Should I Lease or Buy Commercial Space For my Business

It’s a decision point that comes when the lease is coming due, say a year or more out: Lease, keep your cash liquid, and continue paying down someones note; buy and invest in an illiquid investment that offers stability and equity.  While every industry vertical has its own fundamental real estate requirements, every enterprise and every business plan is different.  And don’t forget to add in the risk variables of market performance and net profit or loss.

Only you, the business owner, the partners, or the C-Suite will be able to evaluate all the possibilities, metrics, needs, and aspirations.  Here are our tips on how to weigh what’s right for your business, and hopefully turn what looks like a risk-filled snow globe into your crystal ball.

Door #1: Own commercial property

Peter Lynch, an investor, mutual fund manager, and philanthropist, is one of Forbes 100 Greatest Living Business Minds. While his career has been in aggressively managing investment funds, his advice applied to commercial real estate ownership is sage: “Know what you own, and know why you own it.”

The Considerations:

  • Particular and unique circumstances – such as when it is not easy to replicate the facility and it is prohibitively expensive to move. If you are installing millions of dollars in machinery and fixtures, which in some instances are collectively worth more than the building itself, buying brick and mortar can make sense. In these similar circumstances, leasing may tip the balance of power in favor of the landlord. Conversely, if your business is engaged in bulk distribution or light manufacturing, there is, comparatively, less of a challenge to picking up and moving to a more functional, modern facility or a different location with better lease terms. If you know you are going to stay for a while, then buying can make sense.
  • A long-term strategy that will bring exceptional value to a building can warrant buying over leasing. The upside is that if bought separately from the enterprise, the space can be leased to the company. This creates a cash return on investment for the purchase as well as an opportunity to allow the equity to build for the owner. For the enterprise, it keeps the monthly rent in the operating costs column.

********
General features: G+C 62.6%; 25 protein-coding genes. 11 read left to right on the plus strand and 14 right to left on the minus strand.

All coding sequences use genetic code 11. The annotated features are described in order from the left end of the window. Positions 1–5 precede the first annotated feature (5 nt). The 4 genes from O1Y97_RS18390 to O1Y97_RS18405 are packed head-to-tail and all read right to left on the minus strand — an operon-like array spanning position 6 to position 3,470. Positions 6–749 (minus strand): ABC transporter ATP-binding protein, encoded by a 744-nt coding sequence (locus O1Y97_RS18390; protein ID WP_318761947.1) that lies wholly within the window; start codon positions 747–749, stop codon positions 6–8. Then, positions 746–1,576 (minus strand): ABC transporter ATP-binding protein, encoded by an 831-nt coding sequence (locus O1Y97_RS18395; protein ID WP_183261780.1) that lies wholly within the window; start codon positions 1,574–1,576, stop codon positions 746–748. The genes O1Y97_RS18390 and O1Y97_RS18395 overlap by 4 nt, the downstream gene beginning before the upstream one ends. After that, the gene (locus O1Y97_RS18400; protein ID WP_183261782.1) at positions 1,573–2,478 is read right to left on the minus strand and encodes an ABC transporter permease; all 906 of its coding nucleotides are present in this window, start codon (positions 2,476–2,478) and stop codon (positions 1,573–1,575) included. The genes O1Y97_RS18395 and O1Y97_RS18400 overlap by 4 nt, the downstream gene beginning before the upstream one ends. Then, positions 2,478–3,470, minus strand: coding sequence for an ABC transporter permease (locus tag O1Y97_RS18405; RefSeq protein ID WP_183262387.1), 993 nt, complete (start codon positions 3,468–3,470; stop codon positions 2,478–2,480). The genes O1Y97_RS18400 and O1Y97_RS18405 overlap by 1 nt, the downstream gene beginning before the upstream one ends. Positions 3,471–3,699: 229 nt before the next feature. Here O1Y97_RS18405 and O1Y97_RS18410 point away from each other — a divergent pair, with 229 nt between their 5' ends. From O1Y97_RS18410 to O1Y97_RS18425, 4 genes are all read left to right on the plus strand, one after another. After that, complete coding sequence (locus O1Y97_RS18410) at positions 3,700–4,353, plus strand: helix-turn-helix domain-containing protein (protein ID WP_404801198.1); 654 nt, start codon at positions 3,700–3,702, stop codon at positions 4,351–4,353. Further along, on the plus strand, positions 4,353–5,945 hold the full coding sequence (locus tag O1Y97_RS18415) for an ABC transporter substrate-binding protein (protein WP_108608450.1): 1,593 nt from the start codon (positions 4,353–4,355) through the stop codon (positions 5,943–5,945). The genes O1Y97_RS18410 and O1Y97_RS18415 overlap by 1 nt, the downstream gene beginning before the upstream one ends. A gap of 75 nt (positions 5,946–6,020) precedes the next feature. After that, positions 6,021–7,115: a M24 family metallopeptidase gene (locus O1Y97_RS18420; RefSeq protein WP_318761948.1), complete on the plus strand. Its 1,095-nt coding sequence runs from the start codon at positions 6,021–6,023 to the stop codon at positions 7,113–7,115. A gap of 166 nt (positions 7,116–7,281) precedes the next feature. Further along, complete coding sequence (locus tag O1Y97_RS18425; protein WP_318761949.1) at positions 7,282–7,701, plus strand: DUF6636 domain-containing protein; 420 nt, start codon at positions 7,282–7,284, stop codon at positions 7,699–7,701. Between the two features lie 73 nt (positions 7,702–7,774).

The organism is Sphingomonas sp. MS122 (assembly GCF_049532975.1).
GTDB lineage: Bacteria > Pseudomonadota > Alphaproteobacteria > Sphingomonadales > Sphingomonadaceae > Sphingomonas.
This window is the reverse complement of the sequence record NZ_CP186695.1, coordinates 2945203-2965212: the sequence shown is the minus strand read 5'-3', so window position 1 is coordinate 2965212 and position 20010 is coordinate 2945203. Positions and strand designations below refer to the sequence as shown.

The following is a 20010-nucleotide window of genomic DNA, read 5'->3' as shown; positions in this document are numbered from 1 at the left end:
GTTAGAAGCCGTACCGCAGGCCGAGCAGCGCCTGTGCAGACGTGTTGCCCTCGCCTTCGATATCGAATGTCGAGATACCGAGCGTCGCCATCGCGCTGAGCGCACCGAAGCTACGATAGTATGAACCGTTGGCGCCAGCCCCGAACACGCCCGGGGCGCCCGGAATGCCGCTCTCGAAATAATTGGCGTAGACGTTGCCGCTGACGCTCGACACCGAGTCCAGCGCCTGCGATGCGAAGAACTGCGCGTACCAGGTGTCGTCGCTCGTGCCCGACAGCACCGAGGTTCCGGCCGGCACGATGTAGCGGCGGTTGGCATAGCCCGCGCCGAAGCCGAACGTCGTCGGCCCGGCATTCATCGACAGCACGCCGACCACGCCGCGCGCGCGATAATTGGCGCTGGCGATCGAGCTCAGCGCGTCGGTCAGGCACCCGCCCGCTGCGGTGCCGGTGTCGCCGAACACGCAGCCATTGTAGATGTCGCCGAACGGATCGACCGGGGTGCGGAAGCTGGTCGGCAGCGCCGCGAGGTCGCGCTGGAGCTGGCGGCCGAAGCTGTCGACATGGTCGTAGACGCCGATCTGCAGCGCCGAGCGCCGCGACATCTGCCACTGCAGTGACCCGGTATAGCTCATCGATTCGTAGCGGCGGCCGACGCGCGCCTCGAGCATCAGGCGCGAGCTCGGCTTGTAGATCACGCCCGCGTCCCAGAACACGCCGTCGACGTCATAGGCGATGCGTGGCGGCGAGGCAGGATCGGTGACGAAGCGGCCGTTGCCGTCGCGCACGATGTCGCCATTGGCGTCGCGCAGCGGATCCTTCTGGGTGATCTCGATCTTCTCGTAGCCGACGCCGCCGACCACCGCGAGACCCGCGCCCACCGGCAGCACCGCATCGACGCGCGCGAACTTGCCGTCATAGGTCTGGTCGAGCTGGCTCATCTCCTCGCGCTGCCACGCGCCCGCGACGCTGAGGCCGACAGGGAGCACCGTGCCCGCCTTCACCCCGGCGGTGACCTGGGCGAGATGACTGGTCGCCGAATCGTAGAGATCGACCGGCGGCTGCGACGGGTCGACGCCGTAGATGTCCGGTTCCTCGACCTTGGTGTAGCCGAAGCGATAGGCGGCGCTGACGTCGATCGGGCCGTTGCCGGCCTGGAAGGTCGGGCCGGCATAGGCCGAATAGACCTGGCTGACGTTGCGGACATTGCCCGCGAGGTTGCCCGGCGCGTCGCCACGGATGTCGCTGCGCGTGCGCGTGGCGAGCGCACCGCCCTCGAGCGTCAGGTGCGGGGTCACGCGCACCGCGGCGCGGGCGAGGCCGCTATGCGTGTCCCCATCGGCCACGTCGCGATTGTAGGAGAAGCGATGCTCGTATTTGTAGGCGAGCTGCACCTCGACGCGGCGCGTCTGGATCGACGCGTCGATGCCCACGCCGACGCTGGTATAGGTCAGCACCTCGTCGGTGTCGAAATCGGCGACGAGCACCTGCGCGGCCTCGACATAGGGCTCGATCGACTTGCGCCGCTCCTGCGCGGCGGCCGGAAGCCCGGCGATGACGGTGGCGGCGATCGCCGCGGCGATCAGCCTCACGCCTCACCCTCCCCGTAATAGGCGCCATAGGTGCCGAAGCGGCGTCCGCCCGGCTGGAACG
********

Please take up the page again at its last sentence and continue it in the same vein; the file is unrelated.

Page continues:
• Managing the property is complicated and will require an owner to comply with health and safety regulations, manage contractors or maintenance staff, and possibly execute binding lease contract responsibilities. There will be attorney fees, commissions, and possibly critical upgrades to comply with commercial building codes, and your potential leasee may also demand additional upgrades. It’s a cost regarding time, effort, and money, which in certain circumstances may be worth it… Maybe.
  • Tax deductions that might sweeten the deal include depreciation, mortgage interest, capital improvements, maintenance, and operating costs associated with the property.
  • Finally, real estate investment and development firms are in the business of buying, selling, and owning and leasing. The business model is driven by maximizing returns. The commodity being traded or the service being provided is real estate. In this vertical, withholding emotion is an absolute requirement for success, as is having thick skin and a considerable amount of capital to launch.